Back in the 80s, my brother and I were fishing at a Texoma Lake in Oklahoma. My dad took us there many times as kids. My dad has since passed away, but he was known by friends and family as The Catfish King. He made his own stink bait out of cow brains and cheese, and it worked well.
We knew about some large flat rocks off shore at an area called Washita Point, and the catfish love to spawn in the cracks in the rocks. We were standing on the rocks in waist-deep water using stink bait. We carried our bait and extra tackle in old army bags that hung around our necks, directly under our faces. There was no escape from the stench of the bait, but when the fish are biting, it doesn’t matter much. We had only one stringer, which my brother had tied to the belt loop of his jean shorts, with six nice channel cats aboard.
We had been fishing for about two hours, and our young backs were starting to give in to the muscles trying to keep us upright. About that time I hooked a good one and knew there was going to be a fight. I battled the fish for about two hours (really about two minutes) and grabbed the blue cat under the belly. As I worked my way over to my brother, he discovered that the stringer full of cats had come untied and was nowhere to be found. After some choice words, I pulled my reserve stringer out of my bag and strung up the blue.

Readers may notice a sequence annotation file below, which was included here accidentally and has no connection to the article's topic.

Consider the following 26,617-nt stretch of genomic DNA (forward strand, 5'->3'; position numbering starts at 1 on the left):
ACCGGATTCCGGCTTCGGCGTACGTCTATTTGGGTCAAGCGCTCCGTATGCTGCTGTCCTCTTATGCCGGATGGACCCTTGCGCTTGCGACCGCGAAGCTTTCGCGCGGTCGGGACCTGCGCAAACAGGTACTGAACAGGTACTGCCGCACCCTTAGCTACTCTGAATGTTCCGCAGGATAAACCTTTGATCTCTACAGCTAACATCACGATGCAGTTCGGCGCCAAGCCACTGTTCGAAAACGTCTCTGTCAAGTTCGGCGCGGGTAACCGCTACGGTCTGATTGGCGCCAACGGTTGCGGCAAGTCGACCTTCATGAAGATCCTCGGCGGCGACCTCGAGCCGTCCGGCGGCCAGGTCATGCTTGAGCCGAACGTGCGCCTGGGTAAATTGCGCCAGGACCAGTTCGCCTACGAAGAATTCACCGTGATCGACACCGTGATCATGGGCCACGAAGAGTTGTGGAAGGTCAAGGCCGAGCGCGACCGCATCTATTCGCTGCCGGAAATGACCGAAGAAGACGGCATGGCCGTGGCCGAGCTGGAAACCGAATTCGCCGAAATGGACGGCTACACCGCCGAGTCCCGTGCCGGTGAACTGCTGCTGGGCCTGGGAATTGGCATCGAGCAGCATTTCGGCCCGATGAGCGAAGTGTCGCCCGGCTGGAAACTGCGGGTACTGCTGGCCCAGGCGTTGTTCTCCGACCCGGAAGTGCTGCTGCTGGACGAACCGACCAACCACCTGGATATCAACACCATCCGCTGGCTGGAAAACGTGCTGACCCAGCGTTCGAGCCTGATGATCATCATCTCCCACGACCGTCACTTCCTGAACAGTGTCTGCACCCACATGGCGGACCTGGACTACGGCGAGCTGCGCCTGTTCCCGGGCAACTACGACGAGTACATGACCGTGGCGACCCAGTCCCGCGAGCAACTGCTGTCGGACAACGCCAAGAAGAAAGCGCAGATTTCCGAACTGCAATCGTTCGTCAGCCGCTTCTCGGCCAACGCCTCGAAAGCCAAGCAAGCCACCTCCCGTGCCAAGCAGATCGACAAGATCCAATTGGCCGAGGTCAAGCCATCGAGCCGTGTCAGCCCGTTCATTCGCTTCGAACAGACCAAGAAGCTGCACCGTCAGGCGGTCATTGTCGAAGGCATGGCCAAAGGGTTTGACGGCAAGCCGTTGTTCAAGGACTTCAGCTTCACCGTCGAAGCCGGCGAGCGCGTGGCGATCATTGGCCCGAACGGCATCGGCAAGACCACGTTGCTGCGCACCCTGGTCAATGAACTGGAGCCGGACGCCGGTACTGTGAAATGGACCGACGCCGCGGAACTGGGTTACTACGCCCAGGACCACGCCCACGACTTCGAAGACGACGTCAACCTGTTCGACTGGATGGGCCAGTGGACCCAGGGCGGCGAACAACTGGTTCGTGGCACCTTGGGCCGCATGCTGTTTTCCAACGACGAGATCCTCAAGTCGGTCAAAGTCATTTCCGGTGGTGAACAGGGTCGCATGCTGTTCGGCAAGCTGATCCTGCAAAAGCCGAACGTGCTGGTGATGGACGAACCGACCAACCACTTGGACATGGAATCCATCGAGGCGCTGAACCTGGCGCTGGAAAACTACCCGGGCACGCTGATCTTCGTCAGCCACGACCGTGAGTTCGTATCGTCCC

We calmed down and resumed fishing for another thirty minutes when my brother hollered that he had a good one on and could hardly move it. I made it over to him and watched as his rod bent and slowly brought in his prize. As the catch came closer, we could see that it didn’t look like a catfish. When he finally got it to the top of the water, we discovered something that still comes up every year at Christmas. His hook was through the ring of the lost stringer. All the fish were still on the stringer and almost looked thankful that they didn’t have to stay hooked to each other forever. We debated whether or not to release the fish or have them for dinner, but hunger took over and we wanted to take part of this story home with us.